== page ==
In past posts, I’ve worried quite a bit about the penates. I may have to write this all up eventually as a proper article or something. I’m still working on Dionysius ahead of my Yale talk this coming Saturday. And, my work led me back to passage on the Penates in book 1. And I found this comment by A. E. Dumser on the aedes Penates on the Mapping Augustan Rome Website.
Here are some more images just for further context:
Update 6/30/17 – just a bibliographical reference for when I come back to the penates:
M. Stöckinger, Inalienable Possessions : the di penates in the Aeneid and in Augustan Culture, p. 129-48 in Mario Labate, Gianpiero Rosati (ed.), La costruzione del mito augusteo. Bibliothek der klassischen Altertumswissenschaften, Band 141. Heidelberg: Universitätsverlag Winter, 2013. ISBN 9783825361136.
My favorite thing about numismatic databases are the things that pop up that I wasn’t looking for. This is a great example. There aren’t many known specimens, but there are two in the British Museum (example 1, example 2). Its obverse clearly echoes a much earlier republican didrachm (RRC 20/1).
It’s always interesting to see an awareness of earlier types surfacing after such an extended period–over two centuries regardless of how one wishes to date RRC 20/1. That said, it also raises questions about why this earlier type might have been attractive in this moment under Augustus. Hercules is usually associated with his rival Antony. As is Hellenistic Kingship. The connotations of the obverse type seem at odds with the Augustan program. Perhaps this explains its rarity? Perhaps the moneyer thought better of the design choice? A choice which at first which might have been attractive simply because of its antiquity and Augustus’ own rhetoric of conservative restoration?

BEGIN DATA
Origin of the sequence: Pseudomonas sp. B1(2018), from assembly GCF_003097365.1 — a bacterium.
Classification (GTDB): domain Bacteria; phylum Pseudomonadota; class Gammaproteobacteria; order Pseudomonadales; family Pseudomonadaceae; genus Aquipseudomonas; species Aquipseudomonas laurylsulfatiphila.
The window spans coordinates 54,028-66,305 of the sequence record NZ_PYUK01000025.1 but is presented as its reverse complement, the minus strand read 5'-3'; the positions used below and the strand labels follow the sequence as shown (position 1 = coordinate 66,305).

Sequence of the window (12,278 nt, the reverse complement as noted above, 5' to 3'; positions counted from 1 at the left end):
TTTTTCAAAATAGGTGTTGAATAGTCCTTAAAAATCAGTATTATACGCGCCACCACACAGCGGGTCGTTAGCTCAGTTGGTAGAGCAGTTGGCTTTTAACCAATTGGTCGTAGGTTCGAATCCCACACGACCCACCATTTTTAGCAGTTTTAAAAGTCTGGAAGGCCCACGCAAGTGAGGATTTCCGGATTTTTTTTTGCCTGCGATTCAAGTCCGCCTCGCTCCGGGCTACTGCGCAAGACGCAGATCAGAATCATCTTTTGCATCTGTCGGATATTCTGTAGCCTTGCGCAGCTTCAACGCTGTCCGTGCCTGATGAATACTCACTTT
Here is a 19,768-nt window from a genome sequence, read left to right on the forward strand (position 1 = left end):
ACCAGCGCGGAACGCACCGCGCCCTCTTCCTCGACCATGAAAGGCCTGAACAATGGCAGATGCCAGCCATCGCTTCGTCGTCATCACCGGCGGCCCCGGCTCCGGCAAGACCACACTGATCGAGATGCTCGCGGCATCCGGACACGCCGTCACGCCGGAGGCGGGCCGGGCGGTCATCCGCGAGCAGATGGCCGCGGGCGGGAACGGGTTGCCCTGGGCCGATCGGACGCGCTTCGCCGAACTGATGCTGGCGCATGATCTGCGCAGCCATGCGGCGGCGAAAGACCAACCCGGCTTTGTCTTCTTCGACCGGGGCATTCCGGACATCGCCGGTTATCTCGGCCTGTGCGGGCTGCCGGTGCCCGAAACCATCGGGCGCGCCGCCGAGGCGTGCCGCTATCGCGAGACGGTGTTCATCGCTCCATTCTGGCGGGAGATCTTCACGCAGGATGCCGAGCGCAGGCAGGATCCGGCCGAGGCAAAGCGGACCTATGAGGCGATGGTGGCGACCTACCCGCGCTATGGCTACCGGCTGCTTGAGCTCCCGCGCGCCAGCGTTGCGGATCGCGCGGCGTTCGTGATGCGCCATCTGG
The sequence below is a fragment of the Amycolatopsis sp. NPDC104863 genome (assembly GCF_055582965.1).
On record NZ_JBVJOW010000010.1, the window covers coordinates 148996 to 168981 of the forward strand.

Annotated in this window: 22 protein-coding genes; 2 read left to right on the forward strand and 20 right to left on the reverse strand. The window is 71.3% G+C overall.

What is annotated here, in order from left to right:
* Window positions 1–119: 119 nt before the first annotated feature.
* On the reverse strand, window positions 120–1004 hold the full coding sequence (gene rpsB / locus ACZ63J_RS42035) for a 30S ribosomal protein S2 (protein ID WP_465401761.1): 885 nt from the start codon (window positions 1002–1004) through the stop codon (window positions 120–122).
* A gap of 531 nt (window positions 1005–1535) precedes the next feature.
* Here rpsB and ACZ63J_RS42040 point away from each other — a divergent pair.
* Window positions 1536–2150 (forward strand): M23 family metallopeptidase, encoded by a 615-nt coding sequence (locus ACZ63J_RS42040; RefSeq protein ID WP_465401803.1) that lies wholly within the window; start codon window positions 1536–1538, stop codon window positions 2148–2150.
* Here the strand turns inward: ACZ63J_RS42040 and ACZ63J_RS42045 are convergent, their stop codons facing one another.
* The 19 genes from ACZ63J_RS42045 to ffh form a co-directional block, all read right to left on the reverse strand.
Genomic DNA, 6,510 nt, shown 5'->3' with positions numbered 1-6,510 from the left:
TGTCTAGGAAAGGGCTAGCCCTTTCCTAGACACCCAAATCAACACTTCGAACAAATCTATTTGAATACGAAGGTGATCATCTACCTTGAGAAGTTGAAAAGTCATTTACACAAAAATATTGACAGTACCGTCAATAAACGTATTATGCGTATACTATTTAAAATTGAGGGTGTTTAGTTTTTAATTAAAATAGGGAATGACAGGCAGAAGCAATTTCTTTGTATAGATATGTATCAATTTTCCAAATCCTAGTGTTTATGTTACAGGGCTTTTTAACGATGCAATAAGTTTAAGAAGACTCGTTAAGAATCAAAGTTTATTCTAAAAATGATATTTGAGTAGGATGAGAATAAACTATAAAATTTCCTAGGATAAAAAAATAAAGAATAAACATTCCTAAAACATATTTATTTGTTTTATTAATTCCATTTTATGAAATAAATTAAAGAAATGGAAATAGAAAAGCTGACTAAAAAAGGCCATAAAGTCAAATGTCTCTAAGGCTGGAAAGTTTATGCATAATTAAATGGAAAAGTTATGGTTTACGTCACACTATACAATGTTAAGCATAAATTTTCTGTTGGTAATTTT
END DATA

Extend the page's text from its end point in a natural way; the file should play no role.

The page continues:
I was thinking about tripods in a totally different framework when I came across the very smart work of Carsten Hjort Lange (again!). In his 2009 book, Res Publica Constituta, he gives a new reading of the famous plaque from the Palatine in light of the use of tripods on the coinage of 42 BC (p. 172ff). A great read, but too long to extract here just follow the link!
I also came across a reading of the Tripods on the Coins of Herod (same time frame) that I thought delightfully sensible: